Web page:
The way to make money in investments is simple, right? Buy low, sell high. Seems like such a straightforward concept.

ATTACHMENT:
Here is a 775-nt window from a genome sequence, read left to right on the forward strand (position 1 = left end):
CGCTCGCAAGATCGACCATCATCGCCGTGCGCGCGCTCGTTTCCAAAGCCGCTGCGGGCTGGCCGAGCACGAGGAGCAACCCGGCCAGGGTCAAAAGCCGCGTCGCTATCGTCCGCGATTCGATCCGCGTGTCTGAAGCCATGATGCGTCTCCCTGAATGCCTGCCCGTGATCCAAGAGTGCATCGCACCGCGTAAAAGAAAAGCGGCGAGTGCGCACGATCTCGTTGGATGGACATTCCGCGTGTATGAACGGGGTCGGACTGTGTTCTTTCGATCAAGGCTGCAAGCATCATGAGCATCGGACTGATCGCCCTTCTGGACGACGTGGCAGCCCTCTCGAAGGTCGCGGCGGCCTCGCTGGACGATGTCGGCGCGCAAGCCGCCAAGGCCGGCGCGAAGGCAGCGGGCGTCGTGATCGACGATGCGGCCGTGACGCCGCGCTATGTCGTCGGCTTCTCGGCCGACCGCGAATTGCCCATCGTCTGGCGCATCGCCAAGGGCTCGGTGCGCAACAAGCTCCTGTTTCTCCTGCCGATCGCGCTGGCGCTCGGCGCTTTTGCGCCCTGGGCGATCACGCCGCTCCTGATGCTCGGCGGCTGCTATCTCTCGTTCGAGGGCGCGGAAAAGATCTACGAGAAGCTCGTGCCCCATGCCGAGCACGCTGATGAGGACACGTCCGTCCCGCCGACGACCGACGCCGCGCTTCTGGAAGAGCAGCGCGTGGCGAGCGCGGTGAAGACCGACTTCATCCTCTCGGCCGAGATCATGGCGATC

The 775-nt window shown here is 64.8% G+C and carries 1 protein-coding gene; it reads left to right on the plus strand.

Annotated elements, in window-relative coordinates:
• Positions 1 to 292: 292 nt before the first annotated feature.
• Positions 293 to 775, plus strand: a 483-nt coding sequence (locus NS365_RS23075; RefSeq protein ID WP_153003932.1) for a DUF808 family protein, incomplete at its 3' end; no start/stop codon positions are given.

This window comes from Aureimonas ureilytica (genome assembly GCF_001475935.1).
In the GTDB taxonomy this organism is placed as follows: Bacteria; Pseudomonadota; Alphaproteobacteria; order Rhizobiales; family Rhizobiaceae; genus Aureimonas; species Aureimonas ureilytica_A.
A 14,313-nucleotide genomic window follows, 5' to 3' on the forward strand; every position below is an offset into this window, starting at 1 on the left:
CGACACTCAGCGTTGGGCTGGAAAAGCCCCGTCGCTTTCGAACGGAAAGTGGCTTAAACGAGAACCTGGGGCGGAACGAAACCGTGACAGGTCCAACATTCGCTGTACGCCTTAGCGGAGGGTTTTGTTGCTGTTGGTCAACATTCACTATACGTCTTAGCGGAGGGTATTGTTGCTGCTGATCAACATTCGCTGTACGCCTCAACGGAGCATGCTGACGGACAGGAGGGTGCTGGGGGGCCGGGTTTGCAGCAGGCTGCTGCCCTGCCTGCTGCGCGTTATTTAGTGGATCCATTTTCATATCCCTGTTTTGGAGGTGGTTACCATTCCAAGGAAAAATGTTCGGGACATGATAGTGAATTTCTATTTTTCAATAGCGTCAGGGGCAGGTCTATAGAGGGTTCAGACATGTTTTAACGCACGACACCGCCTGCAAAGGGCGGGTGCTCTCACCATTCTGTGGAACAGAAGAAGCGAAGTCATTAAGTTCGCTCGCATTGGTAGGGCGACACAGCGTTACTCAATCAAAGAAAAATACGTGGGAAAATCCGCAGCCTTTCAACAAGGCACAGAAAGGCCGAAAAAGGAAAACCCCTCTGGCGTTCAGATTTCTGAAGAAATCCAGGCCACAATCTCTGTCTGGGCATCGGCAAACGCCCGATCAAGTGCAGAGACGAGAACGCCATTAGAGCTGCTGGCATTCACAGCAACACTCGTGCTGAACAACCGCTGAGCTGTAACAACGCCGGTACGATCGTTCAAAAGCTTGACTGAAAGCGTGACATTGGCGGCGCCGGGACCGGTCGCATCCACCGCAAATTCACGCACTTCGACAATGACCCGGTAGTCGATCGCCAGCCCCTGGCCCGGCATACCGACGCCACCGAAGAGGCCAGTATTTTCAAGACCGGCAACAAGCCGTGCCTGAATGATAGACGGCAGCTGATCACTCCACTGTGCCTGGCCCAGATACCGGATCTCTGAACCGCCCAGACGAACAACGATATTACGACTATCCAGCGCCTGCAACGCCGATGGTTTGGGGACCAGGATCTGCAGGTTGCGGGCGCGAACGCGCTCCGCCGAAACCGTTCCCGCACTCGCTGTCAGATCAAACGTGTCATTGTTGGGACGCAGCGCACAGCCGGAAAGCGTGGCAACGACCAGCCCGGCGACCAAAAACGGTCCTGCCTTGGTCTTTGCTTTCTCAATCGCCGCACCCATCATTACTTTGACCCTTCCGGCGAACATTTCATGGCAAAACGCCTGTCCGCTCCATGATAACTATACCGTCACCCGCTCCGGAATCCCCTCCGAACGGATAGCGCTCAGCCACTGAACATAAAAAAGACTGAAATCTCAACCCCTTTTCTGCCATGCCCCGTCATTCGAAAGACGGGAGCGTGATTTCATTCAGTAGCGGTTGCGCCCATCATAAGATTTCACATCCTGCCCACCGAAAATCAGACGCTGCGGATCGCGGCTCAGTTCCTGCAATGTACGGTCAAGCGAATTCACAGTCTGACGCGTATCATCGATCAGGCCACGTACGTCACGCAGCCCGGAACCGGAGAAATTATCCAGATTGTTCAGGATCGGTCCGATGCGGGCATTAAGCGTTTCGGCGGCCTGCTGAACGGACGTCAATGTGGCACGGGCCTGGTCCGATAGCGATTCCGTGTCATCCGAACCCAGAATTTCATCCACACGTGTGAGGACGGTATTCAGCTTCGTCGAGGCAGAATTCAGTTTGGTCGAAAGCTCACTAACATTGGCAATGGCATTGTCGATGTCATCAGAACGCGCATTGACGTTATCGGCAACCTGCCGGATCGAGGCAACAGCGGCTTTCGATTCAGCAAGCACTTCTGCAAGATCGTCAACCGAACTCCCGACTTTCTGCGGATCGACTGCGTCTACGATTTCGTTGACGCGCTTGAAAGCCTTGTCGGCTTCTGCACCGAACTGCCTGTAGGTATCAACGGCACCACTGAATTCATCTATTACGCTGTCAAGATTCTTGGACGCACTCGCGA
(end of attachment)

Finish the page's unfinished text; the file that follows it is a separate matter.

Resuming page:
If this is true then why do so many investors do the exact opposite? It’s been said that stocks seem to be about the only thing in the world people don’t want to buy when they’re on sale. A powerful example of this is found by evaluating the performance of the stock market versus that of the “average investor.” According to a Dalbar Inc. study, over the last 20 years (1998-2017) the S&P 500 stock index had an average annual return of 7.2 percent. By contrast, the average investor generated a meager 2.6 percent average annual return. To put some numbers around that, a $10,000 investment in the S&P 500 index would’ve been worth $40,169 in 20 years whereas the average investor’s $10,000 would have only grown to $16,709.

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